Climate change will stunt middle class growth
Contrary to general understanding, new research suggests that middle class farmers who invest in newer farming technology are going to be more negatively effected by climate change than poorer subsistence farmers.
According to the South Africa Node, “households may actually become more vulnerable to droughts as they transition away from traditional agriculture towards more modern agricultural livelihood strategies. As such it is those in middle income groups who may be more vulnerable to drought than the poor or the better-off. [Q]ualitative evidence from households in Malawi and Botswana [show] an ‘inverted U-shaped’ relationship between vulnerability of livelihoods to drought and income. We hypothesize that this relationship arises because although traditional farming practices such as the use of traditional seed varieties and broadcast planting are less productive they are able to deliver harvests across a range of rainfall conditions. In contrast higher yielding modern crop varieties accompanied by the use of fertiliser have a narrower range of rainfall tolerances.”
Implications from South Africa Node:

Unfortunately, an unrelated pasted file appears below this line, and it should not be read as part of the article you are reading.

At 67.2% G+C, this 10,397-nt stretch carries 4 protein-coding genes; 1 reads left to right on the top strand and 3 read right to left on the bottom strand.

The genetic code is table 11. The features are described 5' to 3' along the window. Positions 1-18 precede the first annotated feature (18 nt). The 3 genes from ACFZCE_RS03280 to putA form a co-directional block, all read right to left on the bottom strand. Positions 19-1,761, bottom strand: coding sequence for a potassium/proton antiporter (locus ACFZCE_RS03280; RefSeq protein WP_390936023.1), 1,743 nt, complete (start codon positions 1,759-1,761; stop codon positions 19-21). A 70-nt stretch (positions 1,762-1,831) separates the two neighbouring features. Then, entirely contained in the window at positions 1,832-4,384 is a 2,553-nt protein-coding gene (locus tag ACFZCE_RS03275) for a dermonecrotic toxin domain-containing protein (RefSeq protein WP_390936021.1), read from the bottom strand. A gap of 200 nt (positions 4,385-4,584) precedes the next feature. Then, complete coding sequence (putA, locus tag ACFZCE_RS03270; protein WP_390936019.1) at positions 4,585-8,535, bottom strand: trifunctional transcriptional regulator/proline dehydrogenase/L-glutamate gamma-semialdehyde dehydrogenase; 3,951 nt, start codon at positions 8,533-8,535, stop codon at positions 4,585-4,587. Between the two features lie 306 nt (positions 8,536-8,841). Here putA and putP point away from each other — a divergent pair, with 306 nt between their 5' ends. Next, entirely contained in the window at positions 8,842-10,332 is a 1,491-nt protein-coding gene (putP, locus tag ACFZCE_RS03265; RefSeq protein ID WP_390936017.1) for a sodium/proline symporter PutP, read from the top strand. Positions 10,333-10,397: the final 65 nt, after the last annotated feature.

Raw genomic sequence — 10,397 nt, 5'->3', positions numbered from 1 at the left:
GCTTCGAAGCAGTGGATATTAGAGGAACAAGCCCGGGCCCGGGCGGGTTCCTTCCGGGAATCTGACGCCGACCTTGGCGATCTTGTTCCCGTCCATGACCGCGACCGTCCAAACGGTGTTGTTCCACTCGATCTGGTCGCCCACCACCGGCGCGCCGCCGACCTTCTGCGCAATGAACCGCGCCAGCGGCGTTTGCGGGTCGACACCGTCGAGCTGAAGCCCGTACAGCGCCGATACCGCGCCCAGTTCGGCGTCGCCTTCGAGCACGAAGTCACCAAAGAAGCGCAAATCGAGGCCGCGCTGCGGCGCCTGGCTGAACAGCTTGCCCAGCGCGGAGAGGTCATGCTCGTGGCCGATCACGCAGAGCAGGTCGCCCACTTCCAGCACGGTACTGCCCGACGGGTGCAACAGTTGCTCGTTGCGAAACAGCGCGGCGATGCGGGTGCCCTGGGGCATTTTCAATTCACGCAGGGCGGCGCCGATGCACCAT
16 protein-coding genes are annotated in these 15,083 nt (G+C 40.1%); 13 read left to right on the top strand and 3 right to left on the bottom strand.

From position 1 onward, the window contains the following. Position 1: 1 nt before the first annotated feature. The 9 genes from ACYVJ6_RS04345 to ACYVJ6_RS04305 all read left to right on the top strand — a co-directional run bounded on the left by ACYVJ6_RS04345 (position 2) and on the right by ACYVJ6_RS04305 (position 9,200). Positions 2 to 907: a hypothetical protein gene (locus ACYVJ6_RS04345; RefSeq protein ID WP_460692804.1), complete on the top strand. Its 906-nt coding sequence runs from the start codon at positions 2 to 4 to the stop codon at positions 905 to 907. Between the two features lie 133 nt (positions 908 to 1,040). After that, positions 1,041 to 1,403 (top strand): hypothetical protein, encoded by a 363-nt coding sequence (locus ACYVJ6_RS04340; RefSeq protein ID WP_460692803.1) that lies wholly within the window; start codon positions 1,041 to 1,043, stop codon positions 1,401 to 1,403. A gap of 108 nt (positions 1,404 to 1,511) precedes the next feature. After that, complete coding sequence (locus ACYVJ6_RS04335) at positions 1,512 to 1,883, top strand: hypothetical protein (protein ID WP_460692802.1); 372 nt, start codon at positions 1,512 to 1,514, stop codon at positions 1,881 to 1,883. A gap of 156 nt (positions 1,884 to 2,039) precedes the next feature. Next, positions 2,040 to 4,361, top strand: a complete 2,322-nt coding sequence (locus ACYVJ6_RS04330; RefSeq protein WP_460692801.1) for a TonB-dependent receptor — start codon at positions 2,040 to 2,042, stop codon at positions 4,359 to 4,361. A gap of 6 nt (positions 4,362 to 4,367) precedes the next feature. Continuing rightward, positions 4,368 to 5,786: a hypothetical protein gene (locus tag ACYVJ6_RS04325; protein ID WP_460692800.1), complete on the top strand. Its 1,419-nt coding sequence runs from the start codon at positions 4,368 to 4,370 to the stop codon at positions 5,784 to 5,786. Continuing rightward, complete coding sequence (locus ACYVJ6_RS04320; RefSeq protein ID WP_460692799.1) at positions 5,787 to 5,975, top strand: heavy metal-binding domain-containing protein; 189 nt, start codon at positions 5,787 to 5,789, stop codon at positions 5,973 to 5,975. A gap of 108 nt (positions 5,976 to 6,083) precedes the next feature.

“ [This research] highlights a need for a more nuanced approach to identifying vulnerability to climate change that goes beyond focusing just on the “poor”. [Additionally] with more countries, communities and households being encouraged towards more modern agricultural practices in order to improve yields and so food security, more support is needed to help those in the middle to cope and adapt so as to reduce their vulnerability to drought while in transition.”
Implications from Institute for the Future:
If climate change will indeed cause increased poverty within the newer middle class farming communities this in effect will undo work that has been done to bring the poorest farmers out of their cycle of poverty. As the middle class farmers find themselves in cycles of debt due to the inability to pay off their farming loans, they will fall back into no-to low-technology subsistence farming or move to urban slums in search of city work. As one group is helped up from the lowest step of the development latter, they will be supplanted by a new one. The danger is this new group of potentially impoverished farmers will be increasingly disenfranchised and may increase the potential for conflict.
Sources:South Africa Node April 2011, pg. 8